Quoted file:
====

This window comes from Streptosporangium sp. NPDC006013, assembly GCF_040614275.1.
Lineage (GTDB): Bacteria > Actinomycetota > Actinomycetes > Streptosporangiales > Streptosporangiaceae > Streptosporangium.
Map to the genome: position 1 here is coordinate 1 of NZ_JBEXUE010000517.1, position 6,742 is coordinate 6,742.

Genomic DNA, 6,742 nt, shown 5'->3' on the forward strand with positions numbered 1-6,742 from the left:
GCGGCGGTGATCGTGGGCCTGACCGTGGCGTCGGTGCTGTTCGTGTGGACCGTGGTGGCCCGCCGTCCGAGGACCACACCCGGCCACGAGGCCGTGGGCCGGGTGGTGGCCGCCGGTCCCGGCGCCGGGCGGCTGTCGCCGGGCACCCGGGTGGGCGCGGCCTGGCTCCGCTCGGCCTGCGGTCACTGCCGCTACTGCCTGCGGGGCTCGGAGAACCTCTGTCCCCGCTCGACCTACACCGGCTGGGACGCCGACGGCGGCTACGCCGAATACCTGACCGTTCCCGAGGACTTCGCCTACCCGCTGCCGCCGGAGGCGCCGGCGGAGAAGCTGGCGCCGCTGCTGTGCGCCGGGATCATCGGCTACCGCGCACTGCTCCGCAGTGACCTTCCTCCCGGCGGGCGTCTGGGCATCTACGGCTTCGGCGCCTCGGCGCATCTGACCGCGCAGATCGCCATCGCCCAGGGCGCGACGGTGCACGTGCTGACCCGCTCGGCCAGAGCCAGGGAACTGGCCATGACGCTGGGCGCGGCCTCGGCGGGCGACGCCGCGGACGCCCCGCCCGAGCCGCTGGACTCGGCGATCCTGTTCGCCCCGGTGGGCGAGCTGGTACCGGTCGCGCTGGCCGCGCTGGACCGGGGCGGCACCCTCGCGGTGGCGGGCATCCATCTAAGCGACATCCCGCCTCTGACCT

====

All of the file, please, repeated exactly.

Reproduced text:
This window comes from Streptosporangium sp. NPDC006013, assembly GCF_040614275.1.
Lineage (GTDB): Bacteria > Actinomycetota > Actinomycetes > Streptosporangiales > Streptosporangiaceae > Streptosporangium.
Map to the genome: position 1 here is coordinate 1 of NZ_JBEXUE010000517.1, position 6,742 is coordinate 6,742.

Genomic DNA, 6,742 nt, shown 5'->3' on the forward strand with positions numbered 1-6,742 from the left:
GCGGCGGTGATCGTGGGCCTGACCGTGGCGTCGGTGCTGTTCGTGTGGACCGTGGTGGCCCGCCGTCCGAGGACCACACCCGGCCACGAGGCCGTGGGCCGGGTGGTGGCCGCCGGTCCCGGCGCCGGGCGGCTGTCGCCGGGCACCCGGGTGGGCGCGGCCTGGCTCCGCTCGGCCTGCGGTCACTGCCGCTACTGCCTGCGGGGCTCGGAGAACCTCTGTCCCCGCTCGACCTACACCGGCTGGGACGCCGACGGCGGCTACGCCGAATACCTGACCGTTCCCGAGGACTTCGCCTACCCGCTGCCGCCGGAGGCGCCGGCGGAGAAGCTGGCGCCGCTGCTGTGCGCCGGGATCATCGGCTACCGCGCACTGCTCCGCAGTGACCTTCCTCCCGGCGGGCGTCTGGGCATCTACGGCTTCGGCGCCTCGGCGCATCTGACCGCGCAGATCGCCATCGCCCAGGGCGCGACGGTGCACGTGCTGACCCGCTCGGCCAGAGCCAGGGAACTGGCCATGACGCTGGGCGCGGCCTCGGCGGGCGACGCCGCGGACGCCCCGCCCGAGCCGCTGGACTCGGCGATCCTGTTCGCCCCGGTGGGCGAGCTGGTACCGGTCGCGCTGGCCGCGCTGGACCGGGGCGGCACCCTCGCGGTGGCGGGCATCCATCTAAGCGACATCCCGCCTCTGACCT